array.add(dfx.lowerLeft)
array.add(dfx.lowerRight)
array.add(dfx.upperRight)
array.add(dfx.upperLeft)
array.add(dfx.lowerLeft)

# Create the polygon object
polygon = arcpy.Polygon(array)
array.removeAll()

# save to scratch folder
arcpy.CopyFeatures_management(polygon, extentPoly)
del polygon


for lyr in layers:
outFeatureClass = os.path.join(outWorkspace, lyr)
arcpy.Clip_analysis(lyr, extentPoly, outFeatureClass)

Jake said...

I believe you're missing

array = arcpy.Array()

from the second example.

Thanks though, saved me writing it all out myself.

Anonymous said...

Thanks so much! I got a dbf of extents for a grid and could not figure out how to get it into a geometry file. I modified yours...


import arcpy, os
from arcpy import env

env.overwirteOutput = True

inTbl=r"dbf file path here of records of extents"

outShp=r"already made empty shapefile path here"

#Array to hold points.
array=arcpy.Array()

#Point List to generate polygon
ptList= []

#For table use SearchCursor, for another GIS file use da.SearchCurstor
rows=arcpy.SearchCursor(inTbl)


for row in rows:
att1 = row.getValue("TILENM_400")
att2 = row.getValue("SUBBLK_200")
att3 = row.getValue("TILENM_200")
xmin = row.getValue("X_Min")
xmax = row.getValue("X_Max")
ymin = row.getValue("Y_Min")
ymax = row.getValue("Y_Max")
extent = arcpy.Extent(xmin,ymin,xmax,ymax)
array.add(extent.lowerLeft)
array.add(extent.lowerRight)
array.add(extent.upperRight)
array.add(extent.upperLeft)
#ensure Polygon is closed
array.add(extent.lowerLeft)
polygon = arcpy.Polygon(array)
ptList.append(polygon)
array.removeAll()

del rows
arcpy.CopyFeatures_management(ptList, outShp)

Anonymous said...

Hey Andrew,
I've been working with your python script trying to build bounding boxes for GPS locations. Basically I have 24,000 multipart points and I want each of the 24,000 to have a bounding box.

The easy answer is just use ET Geowizards, unfortunately I can't because it's 3rd party software and that's a big no no at my company.

Your script has been huge so far but I'm getting returns on the second part that I just have no answer for. The two problems are:
1) Some of the bounding boxes return with 0 value in the shape_length and shape_area columns, and have no presence in the map itself. They are empty features. Maybe the area is too small to be calculated? Should I run the extent again?
2)The bounding boxes don't have the same attributes as my multipoint shapefile. I can fix this without python, but is this a normal problem?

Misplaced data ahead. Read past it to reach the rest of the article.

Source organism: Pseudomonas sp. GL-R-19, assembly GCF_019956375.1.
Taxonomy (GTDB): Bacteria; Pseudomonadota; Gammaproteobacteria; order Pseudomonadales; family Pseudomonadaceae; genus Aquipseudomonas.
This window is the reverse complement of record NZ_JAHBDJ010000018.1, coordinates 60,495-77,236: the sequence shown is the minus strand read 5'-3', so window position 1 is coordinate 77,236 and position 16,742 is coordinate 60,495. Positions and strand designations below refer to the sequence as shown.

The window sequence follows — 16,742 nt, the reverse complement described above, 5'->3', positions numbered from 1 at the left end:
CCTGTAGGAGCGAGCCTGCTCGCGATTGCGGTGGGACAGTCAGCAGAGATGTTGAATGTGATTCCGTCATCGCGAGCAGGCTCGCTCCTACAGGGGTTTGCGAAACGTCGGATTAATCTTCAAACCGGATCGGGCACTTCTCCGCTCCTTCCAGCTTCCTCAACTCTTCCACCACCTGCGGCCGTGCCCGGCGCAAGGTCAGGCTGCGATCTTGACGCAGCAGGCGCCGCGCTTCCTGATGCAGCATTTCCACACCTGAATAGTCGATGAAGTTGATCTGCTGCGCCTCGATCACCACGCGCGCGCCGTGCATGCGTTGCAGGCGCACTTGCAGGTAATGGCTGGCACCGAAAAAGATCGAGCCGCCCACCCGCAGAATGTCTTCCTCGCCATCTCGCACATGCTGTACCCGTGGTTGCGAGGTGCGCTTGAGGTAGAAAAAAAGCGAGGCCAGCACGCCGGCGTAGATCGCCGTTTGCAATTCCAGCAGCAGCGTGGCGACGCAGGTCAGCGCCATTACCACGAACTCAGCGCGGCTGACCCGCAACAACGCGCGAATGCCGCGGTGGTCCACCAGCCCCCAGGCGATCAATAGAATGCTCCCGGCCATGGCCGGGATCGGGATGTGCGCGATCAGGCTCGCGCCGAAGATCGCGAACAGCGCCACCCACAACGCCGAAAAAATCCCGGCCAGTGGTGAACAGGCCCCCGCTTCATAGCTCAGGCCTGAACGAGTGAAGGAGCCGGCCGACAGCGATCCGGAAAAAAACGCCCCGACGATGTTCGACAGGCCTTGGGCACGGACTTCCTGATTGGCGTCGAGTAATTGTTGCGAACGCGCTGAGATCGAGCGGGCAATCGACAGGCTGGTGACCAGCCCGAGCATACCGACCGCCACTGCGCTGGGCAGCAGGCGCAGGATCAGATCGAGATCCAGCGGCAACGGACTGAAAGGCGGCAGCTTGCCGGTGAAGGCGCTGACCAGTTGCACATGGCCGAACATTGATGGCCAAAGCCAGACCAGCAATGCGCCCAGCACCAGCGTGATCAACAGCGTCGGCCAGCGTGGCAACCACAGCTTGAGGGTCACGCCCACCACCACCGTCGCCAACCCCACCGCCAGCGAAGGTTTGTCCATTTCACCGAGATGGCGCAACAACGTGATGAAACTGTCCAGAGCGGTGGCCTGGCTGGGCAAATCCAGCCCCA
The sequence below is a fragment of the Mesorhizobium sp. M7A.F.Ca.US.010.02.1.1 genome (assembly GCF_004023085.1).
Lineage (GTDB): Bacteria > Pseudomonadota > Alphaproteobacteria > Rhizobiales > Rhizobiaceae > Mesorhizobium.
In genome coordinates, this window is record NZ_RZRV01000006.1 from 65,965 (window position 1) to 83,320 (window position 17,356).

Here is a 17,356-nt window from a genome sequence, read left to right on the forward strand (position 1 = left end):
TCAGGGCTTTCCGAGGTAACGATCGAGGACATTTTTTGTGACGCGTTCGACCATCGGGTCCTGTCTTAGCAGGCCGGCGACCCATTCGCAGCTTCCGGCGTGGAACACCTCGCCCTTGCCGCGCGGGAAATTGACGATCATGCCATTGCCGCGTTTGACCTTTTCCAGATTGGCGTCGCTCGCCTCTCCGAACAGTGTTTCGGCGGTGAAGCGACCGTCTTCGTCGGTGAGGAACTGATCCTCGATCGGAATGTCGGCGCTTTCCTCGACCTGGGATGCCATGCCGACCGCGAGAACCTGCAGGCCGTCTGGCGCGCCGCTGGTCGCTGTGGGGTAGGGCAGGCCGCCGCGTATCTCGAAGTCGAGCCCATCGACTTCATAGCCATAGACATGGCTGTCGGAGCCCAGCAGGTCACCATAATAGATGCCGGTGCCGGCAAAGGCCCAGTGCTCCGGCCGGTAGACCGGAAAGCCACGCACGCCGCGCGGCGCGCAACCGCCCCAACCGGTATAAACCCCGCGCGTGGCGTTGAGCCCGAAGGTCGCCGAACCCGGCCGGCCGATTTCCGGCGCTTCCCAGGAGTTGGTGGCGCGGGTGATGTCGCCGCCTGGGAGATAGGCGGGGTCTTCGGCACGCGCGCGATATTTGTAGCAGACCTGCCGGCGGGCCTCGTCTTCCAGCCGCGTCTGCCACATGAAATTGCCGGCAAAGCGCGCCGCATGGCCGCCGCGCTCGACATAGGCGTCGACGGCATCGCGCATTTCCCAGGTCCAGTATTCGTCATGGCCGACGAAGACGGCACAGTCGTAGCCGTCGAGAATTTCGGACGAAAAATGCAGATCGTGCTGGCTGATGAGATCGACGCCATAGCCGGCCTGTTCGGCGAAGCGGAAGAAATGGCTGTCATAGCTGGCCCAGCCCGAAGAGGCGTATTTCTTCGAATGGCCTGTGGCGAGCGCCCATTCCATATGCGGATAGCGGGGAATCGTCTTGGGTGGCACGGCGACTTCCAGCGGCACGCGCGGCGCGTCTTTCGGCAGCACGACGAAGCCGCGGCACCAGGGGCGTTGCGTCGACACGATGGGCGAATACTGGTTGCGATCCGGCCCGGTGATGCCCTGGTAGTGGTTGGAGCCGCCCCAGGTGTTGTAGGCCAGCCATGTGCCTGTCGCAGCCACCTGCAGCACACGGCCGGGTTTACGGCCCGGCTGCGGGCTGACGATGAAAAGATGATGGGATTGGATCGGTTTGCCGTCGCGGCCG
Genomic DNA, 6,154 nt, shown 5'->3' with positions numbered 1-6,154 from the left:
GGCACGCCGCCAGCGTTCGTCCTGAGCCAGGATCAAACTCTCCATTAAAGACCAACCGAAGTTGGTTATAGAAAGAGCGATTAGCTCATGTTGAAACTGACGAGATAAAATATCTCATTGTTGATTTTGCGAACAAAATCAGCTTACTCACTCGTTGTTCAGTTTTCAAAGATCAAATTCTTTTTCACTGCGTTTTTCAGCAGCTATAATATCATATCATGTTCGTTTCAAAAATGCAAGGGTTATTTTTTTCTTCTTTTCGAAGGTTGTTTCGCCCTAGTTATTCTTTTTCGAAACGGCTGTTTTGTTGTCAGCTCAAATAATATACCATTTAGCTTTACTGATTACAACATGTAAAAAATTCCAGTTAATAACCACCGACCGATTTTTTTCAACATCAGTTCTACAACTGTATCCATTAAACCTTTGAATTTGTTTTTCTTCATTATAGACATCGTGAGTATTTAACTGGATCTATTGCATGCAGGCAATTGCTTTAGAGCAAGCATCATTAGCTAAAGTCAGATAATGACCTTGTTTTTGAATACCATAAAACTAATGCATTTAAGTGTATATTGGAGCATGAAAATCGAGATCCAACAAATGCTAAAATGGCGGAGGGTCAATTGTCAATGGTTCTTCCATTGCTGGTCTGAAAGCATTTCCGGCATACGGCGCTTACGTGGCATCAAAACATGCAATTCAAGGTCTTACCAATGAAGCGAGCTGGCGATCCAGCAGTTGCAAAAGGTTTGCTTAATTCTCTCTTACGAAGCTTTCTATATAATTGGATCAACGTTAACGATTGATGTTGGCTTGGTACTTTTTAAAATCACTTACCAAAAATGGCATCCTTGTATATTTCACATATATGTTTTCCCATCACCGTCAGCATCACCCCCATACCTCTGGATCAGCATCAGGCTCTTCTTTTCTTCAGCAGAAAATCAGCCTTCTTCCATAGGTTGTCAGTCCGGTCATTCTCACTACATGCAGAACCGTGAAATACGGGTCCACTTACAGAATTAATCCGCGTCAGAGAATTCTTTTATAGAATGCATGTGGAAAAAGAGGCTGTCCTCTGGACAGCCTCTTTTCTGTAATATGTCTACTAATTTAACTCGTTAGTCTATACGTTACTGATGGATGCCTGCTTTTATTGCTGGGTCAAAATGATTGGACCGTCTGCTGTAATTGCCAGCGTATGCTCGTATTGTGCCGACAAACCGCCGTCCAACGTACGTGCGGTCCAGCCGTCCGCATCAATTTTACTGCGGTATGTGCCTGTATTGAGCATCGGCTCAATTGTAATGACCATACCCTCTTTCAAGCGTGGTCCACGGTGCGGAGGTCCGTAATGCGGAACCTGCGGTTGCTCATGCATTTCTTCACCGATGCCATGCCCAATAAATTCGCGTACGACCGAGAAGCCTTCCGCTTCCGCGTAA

Thanks for any help,
Alex

Andrew said...

@alex, so you are asking a lot. If you have a multi-point group with only 1 feature, then the extent is most likely none, or you have empty geometry feature classes. An easy test of this, is to copy your data (very important) to a another location and run repair geometry on the data set with erase NULL geometries checked.

To get the attributes from your current feature would require python most likely. You can do it two ways. Using a searchcursor from the source dataset, replace the geometry object with the new polygon extent. Then you would insert it into a polygon feature class. Way 2, you might be able to do a spatial join on your polygon extents with the multi-point feature classes.

I haven't tested any of these, but I'm just throwing it out there.

Good luck and post your results!

Tim said...

Dear Andrew,
Would the same rectangle shapes be possible, with area of the respective polygons (instead of extent)?! And it should be a predefined width of the rectangle.. This would be completely amazing for my work...

Andrew said...

You mean create the polygon rectangle but put the area of the shape as an attribute?

Tim said...

hm..I want ArcPy to create rectangles according to the area (instead of extent) of the respective polygons. Means create a rectangle which is length*width=area of the respective polygons..
Furthemore.. I want to define a fixed length of the respective resulting rectangular so that the surface area varies only in width (and still has the same surface area as the resoective basis Polygon)
Thanks, Tim!

Andrew said...

Tim,

How would you know what the width and length values are?
Unless you wanted squares, then it is easy.

1TIGA11 said...

Dear Andrew,
Width and length should actually come from an excel table (I know its possible to import excel tables as dbf to arcgis)
Do you have an idea?!

Best Tim

Andrew said...

Take your width and divide by the area to get your Y length. Use this to build all your polygons.